In Axline's Principle 4, therapists are to alertly recognize the feelings the child expresses and reflect them back in such a manner that the child gains insight into the behavior. In the case of the Mexican-American child, special issues regarding the child's verbal and nonverbal language of self-expression should be recognized and understood to assure that the therapist's reflections are accurate and effective.
Verbal expression is an important part of the child's affective world. The first (dominant) language is associated with early life experiences, thoughts, and feelings (Guttfreund. 1990). The use of either the first or second language by the Mexican-American child in play therapy plays a significant role in the expression of emotions. Communicating in either the dominant or non-dominant language exclusively has limitations. Expression of painful events may be inhibited when communicating in the dominant language, and communication in the non-dominant language may be affected by the child focusing more on issues, such as English pronunciation, than meaningful content (Altarriba & Santiago-Rivera, 1994).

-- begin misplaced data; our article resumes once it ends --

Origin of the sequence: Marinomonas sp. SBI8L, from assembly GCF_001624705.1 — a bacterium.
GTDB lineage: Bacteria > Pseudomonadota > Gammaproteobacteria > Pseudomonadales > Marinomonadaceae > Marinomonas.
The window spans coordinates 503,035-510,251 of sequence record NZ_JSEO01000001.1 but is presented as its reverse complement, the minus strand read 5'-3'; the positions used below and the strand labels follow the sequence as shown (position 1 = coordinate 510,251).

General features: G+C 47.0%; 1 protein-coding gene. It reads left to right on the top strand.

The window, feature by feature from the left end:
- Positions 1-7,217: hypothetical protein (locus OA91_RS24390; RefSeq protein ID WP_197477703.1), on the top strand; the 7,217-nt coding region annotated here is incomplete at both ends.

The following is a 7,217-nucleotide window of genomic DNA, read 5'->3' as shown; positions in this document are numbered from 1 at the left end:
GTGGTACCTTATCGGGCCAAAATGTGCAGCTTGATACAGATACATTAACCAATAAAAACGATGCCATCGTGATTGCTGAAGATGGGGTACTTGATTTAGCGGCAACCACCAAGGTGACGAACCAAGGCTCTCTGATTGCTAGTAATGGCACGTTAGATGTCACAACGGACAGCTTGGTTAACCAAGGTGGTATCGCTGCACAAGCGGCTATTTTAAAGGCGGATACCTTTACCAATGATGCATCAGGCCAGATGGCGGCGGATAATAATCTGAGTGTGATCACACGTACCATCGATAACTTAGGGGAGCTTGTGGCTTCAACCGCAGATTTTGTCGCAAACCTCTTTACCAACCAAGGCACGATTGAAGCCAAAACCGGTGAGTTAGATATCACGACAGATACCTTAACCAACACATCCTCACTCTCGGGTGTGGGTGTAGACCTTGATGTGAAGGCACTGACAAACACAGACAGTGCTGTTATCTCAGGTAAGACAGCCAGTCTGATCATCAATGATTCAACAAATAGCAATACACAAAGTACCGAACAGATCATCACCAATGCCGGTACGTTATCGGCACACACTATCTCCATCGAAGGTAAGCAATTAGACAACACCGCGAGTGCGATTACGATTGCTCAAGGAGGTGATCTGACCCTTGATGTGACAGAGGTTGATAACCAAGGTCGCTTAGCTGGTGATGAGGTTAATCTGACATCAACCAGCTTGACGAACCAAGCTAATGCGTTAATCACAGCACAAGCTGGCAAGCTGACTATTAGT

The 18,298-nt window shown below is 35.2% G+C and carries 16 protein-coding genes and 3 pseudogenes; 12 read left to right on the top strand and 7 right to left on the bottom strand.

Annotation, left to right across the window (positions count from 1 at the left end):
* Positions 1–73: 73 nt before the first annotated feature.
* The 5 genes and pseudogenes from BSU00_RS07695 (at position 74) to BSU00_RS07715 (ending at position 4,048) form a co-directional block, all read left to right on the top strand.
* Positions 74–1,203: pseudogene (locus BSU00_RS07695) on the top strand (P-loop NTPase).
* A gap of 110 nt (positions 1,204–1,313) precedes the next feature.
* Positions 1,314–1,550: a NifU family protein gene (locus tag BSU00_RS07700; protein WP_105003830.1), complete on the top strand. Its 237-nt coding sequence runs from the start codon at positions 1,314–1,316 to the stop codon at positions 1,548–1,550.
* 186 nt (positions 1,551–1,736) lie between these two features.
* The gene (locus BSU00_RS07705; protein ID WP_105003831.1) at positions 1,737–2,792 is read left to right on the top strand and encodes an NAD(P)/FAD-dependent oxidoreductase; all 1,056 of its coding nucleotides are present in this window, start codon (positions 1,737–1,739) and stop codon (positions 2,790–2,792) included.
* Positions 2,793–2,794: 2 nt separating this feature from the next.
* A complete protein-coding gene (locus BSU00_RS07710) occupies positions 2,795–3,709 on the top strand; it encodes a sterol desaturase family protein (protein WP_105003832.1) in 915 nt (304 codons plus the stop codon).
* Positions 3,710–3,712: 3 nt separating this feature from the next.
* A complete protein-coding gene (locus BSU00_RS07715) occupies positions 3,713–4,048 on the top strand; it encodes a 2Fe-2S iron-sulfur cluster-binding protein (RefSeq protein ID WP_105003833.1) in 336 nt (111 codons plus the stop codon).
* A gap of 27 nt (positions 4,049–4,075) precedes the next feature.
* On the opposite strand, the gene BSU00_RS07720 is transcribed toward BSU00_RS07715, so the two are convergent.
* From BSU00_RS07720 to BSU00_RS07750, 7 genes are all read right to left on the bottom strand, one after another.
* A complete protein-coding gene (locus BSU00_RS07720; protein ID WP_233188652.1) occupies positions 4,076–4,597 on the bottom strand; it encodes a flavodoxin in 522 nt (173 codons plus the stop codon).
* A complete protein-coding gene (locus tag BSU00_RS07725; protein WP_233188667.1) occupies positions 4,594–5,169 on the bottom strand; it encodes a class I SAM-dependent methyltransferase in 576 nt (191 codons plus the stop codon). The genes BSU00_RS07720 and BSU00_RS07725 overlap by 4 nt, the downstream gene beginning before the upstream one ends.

Depending on the child's English and Spanish proficiency, a bilingual approach that incorporates the use of both languages may be optimal (Altarriba & Santiago-Rivera, 1994). Children may switch from one language to another as a way to reduce anxiety, with the language choice serving to strengthen the ego. The literature suggests that, when individuals learn emotion words in their first language, those words are stored at a deeper level of representation than their second language counterparts (Santiago-Rivera & Altarriba, 2002). Therefore, the mother tongue may serve to revive the past experiences, and allow for better access to affect-laden material (Marcos, 1988). Also, the mother tongue may help the Mexican-American child release more emotionally-charged material, and at the same time place distance from this material by using the second language as a defensive strategy (Clauss, 1998).